Young farmers hear of robotic benefits on Pembrokeshire dairy farm

Nestled just outside of the small Pembrokeshire village of Puncheston, near Haverfordwest, is Fagwrfran East farm, home to the Williams family, and 150 dairy cows. 

Here Michael Williams farms with his parents Gareth and Annette, producing milk for cheese on a First Milk contract. When the family bought the farm in 1981, it was derelict and hadn't been farmed for a few years. It had been mainly a beef and sheep farm but as Gareth and Annette had both come from dairy farms, and dairy was their passion, it was converted to a dairy farm.  

Gareth and Annette started milking with a few cows in a second hand 8 abreast parlour. They progressively built the dairy herd up and whilst Michael studied for his A levels they installed a 10/20 swing over herringbone style parlour. 

Michael returned home to the farm in 2006 after completing a Master degree in Exploration Geology at Cardiff University and after a few years became a partner with his parents in the business. 

The farm continued to grow with investment in buildings, silage pits, slurry storage and lately the Robotic Dairy. Since January 2017 the herd has been milked by DeLaval VMS robots with a third robot installed in the summer of 2018.

Taking a group of young farmers for a tour of the farm, as part of the FUW Academi organised by the Union’s Pembrokeshire branch, Michael explains some of the benefits of doing things differently.

“Milk output has changed dramatically from the conventional system to the robotic system. It’s fair to say the cost of production is higher but the rewards in both animal health and milk quality are worth it. 

“We can produce consistent volumes of high constituent milk which suits our milk contract with First Milk who turn our milk into cheese. The robots allow us to have better control over feeding, and cows who have the potential to produce a lot of milk get the opportunity without the limitations of twice a day milking. 

“Our foot health has improved and our mastitis rates have dropped, and hence we have seen a dramatic reduction in treatments. However, with lower cell counts and a far more hygienic environment from milking to accommodation, we have to be even more vigilant against particular mastitis bugs,” said Michael.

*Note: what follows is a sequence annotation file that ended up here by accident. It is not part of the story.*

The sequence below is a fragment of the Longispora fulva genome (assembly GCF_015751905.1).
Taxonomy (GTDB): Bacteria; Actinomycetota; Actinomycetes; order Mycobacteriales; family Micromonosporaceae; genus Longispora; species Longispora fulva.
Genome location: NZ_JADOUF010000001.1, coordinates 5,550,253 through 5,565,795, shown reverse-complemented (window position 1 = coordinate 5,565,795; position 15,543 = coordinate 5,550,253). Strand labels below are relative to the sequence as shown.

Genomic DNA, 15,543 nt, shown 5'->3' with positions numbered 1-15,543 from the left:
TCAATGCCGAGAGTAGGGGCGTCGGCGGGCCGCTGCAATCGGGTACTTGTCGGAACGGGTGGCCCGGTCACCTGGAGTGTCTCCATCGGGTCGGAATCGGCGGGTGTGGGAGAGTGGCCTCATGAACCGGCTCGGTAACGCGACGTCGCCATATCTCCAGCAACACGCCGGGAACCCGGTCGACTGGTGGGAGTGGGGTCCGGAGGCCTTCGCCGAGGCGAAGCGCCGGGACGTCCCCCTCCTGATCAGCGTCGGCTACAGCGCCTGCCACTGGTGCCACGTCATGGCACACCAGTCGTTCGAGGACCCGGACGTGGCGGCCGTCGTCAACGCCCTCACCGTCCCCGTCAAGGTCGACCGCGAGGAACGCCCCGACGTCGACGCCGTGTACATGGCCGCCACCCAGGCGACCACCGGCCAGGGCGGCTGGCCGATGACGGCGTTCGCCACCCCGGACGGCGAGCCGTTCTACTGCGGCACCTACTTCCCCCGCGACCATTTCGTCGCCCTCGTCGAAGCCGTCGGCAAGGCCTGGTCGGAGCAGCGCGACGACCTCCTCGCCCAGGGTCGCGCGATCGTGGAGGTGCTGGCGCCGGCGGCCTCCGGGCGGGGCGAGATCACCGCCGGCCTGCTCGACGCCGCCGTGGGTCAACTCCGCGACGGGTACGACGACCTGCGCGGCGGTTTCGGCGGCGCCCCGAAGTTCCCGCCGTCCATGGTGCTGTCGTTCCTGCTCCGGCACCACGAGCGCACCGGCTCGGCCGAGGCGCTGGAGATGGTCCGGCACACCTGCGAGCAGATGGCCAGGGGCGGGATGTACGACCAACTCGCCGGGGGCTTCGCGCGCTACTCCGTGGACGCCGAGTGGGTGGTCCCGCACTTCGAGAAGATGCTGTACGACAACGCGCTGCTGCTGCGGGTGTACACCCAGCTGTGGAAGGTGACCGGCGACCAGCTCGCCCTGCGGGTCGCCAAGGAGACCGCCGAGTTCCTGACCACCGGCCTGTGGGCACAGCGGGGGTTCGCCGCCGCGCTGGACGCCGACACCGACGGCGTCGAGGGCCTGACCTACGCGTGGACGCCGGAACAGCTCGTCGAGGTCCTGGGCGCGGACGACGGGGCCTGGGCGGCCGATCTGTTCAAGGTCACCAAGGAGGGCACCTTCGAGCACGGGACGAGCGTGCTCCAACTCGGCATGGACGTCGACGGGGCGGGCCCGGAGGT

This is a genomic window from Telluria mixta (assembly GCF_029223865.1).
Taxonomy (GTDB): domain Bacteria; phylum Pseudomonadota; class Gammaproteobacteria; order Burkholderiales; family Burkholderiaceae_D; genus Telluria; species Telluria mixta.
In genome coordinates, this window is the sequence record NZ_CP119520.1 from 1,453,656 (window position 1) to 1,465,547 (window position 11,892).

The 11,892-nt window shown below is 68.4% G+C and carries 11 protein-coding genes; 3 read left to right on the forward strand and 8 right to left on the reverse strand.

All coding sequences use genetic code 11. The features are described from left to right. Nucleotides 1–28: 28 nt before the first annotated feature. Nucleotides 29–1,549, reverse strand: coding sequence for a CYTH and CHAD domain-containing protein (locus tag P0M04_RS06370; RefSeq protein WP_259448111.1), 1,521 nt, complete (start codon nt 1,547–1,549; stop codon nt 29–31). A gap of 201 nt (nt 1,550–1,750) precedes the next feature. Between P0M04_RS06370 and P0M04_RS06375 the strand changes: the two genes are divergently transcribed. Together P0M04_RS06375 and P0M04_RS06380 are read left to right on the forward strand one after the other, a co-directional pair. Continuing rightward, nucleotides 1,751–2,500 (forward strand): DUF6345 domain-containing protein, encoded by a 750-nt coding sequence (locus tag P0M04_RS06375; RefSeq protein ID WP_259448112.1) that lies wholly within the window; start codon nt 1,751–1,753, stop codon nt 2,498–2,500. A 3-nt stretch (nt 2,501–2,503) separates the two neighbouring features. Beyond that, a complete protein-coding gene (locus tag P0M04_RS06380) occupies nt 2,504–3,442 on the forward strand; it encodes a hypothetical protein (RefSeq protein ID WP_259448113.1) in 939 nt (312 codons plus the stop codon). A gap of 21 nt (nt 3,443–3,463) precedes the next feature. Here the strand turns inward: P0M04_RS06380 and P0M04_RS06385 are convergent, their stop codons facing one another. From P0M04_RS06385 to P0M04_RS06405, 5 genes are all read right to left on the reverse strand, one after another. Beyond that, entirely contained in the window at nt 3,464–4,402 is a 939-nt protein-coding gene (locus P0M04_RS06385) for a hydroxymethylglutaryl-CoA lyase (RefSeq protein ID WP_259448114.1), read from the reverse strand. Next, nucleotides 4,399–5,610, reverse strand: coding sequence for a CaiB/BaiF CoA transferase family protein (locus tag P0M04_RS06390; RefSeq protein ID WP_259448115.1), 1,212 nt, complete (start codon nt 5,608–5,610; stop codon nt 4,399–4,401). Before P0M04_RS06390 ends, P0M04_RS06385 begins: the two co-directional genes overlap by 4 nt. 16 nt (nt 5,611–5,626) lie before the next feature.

Showing the group the new robots and demonstrating how they work, Michael adds: “There are so many different reports and settings, which provide us with all the information we could possibly need. For example, I can tell if a cow has mastitis 1 day before she actually shows clinical signs. I also know exactly how much milk a cow produces, how often she wants to walk through to be milked or if she is not walking through as often as she did before. There is no place for a poorly cow to hide, the system will pick it up straight away.” 

The cows learn how to use the system, which usually takes them about 15 attempts or 3 days and then they know what to do, he says. 

“Once they have learned how to go through the gate, they get milked automatically if they are ready for milking and if they try to go through too often, they get redirected to the exit. 

“This type of system works well for us. Essentially, we never finish milking, the system runs 24 hours a day, 7 days a week. The cows do it themselves and are feeling better for it.”

But even though the milking happens automatically, Michael still has to make sure that everything runs smoothly. For that to happen he says, maintenance is key.